"It helps us by you know, being ambassadors," Port Commissioner Lenny Sawyer said. "This is a way that we're going to get the word out about the Mississippi state port."
Being an ambassador is to such a noble cause is something Sawyer is very excited about. Mercy Ships help millions of sick people from the very poorest nations. Medical procedures, education about hygiene and health, drilling for clean water in poor villages - these are just a few of the things the ships do. The crew also offers prayer and spiritual guidance to many desperate souls.
All of the people living and working on the mercy ship are volunteers, like Elizabeth Aquino from the Dominican Republic.
"I feel so happy because I can see how God works in the life of the people," she said.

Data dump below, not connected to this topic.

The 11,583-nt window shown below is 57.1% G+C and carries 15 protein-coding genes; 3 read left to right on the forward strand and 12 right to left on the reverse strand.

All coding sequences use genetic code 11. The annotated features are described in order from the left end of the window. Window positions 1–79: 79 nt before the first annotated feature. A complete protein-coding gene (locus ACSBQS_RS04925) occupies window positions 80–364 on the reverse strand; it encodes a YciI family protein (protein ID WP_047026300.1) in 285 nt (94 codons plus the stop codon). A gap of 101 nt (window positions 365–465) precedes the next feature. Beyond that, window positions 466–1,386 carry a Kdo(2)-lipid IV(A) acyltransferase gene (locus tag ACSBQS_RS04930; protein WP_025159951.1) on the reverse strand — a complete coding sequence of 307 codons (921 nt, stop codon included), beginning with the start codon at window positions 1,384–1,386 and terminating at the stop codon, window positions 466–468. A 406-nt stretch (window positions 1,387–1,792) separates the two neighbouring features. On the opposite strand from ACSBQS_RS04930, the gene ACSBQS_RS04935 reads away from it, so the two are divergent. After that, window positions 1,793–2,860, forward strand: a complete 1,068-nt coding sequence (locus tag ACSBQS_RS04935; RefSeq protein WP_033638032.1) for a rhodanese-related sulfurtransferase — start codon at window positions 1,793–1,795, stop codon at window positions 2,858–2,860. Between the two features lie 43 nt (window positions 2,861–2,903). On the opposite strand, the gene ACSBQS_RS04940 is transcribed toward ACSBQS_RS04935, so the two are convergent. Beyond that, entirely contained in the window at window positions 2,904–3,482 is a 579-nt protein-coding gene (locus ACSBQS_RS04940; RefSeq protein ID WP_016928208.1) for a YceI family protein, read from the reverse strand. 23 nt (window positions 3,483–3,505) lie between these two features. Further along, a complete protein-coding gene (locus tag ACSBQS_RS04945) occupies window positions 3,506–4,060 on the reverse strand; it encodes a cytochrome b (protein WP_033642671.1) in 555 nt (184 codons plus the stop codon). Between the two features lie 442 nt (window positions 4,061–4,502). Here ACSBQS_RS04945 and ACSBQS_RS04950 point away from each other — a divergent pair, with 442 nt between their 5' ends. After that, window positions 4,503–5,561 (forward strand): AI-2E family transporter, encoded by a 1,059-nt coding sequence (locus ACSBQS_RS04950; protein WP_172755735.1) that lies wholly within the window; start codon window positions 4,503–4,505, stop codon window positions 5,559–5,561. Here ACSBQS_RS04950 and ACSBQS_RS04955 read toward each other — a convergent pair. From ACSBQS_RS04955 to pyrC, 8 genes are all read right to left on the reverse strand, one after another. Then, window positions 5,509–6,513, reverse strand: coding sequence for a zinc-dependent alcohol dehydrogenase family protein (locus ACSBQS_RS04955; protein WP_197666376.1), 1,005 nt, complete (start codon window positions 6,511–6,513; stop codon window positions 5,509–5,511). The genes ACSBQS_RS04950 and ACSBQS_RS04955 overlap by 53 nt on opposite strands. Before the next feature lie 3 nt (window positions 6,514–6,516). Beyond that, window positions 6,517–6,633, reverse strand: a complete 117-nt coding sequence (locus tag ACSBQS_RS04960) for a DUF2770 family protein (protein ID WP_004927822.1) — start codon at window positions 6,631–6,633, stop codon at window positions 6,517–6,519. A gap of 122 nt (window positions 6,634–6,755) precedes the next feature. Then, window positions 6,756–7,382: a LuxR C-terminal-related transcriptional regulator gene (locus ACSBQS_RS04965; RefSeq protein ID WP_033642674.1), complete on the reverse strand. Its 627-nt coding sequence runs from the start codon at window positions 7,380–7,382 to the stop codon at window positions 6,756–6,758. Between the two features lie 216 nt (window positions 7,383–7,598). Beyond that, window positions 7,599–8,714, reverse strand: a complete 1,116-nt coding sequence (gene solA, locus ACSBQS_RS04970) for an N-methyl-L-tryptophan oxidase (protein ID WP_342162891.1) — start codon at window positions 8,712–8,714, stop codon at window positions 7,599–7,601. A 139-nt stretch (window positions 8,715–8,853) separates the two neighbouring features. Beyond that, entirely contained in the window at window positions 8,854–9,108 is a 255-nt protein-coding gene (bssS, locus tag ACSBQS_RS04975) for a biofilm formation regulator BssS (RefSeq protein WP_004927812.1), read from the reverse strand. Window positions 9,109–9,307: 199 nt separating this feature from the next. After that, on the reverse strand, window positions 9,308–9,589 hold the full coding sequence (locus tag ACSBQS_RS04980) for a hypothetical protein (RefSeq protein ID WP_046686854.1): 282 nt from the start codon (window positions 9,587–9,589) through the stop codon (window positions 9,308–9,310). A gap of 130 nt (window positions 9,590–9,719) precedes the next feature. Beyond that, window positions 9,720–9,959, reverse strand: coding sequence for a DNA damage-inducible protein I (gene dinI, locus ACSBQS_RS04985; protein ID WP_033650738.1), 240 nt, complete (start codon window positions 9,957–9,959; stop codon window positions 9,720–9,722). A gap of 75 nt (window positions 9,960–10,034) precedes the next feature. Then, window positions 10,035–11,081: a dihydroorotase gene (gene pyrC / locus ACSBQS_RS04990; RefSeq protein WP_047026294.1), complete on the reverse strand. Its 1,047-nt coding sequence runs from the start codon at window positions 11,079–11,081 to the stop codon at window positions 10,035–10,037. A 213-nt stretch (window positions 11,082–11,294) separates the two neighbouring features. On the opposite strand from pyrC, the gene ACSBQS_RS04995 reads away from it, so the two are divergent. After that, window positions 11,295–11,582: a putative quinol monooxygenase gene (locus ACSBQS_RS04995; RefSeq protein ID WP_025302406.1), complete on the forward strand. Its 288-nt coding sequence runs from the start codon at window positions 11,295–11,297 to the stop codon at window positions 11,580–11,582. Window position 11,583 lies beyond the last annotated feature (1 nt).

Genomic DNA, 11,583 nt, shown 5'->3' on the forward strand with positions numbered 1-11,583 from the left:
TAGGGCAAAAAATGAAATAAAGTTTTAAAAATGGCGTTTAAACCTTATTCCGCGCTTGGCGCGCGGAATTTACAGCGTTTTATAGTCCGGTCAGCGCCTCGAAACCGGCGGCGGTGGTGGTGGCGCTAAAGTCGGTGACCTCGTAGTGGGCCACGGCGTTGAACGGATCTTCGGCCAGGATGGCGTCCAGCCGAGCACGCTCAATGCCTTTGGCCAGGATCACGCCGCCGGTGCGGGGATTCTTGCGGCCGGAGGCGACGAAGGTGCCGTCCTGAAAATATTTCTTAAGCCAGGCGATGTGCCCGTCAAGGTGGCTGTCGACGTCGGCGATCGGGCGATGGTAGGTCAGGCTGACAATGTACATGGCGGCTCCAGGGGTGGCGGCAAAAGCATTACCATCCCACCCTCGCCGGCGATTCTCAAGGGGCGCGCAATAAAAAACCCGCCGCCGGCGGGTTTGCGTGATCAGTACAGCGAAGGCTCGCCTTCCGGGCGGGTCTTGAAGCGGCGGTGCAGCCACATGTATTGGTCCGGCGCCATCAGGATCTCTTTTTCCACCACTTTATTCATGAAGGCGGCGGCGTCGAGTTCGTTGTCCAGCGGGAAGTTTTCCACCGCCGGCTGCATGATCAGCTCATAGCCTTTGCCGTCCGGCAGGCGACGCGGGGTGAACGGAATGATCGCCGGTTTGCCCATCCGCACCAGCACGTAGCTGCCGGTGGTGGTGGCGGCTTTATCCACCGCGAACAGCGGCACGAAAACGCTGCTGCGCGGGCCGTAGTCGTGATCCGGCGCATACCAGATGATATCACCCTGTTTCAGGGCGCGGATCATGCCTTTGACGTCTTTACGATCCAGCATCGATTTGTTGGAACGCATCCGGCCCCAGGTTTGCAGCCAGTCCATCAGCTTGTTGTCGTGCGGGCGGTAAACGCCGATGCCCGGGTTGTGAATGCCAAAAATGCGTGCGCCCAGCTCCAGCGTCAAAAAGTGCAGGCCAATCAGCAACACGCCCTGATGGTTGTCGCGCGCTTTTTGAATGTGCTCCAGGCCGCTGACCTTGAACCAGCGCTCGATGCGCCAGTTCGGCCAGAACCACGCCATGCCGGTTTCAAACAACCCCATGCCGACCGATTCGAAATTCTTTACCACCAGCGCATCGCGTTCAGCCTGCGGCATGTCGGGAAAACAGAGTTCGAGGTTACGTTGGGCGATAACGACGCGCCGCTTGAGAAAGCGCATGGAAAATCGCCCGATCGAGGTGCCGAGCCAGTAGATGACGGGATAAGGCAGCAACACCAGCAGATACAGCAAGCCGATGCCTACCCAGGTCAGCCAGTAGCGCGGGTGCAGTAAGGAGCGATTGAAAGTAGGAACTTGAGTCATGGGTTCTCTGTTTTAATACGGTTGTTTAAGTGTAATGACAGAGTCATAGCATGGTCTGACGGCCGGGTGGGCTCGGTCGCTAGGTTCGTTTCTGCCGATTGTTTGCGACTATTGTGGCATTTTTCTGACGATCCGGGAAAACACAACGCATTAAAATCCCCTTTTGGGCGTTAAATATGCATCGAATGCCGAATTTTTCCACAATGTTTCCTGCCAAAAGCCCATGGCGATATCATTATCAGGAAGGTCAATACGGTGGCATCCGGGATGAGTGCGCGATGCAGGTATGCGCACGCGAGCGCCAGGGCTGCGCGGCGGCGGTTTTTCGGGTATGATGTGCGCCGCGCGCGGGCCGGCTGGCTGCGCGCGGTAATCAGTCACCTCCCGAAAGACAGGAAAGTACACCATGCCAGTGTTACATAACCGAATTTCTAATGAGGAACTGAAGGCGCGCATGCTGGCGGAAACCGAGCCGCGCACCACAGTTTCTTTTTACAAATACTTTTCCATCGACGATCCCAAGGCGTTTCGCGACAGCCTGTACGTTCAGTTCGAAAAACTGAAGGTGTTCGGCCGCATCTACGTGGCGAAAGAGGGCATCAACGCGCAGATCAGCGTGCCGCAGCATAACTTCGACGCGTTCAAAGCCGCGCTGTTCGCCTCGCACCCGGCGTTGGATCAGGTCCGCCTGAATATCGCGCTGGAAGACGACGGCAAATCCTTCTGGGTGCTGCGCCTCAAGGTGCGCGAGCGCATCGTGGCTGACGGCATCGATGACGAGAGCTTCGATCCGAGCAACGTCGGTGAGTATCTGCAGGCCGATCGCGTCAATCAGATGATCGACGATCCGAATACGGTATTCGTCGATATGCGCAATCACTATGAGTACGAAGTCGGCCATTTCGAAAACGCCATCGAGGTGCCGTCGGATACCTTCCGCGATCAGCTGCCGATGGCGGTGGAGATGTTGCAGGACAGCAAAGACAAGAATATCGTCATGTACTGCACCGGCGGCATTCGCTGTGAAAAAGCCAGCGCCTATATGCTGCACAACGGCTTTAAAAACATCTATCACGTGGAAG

Entire families of volunteers live on board. For 10 years, Captain Fadley, his wife and two children have called Mercy Ship home.
"One of the main reasons we were attracted to the ministry is because we could be a family in missions, travel to different countries, help those with needs, with the skills that we have," Captain Fadley said.
Thirteen children live on board with their missionary parents. There's a school, and even a library, everything needed to support their mission of healing.
"I thought that I wanted to do something to help people who had nothing," founder Dr. Andrew Clark said. "Mercy Ship was the ideal vehicle for that."
The crew of the Mercy Ship Caribbean, now at the port of Gulfport invites all coast residents to visit their ship for a tour and even join them on board for two weeks or longer.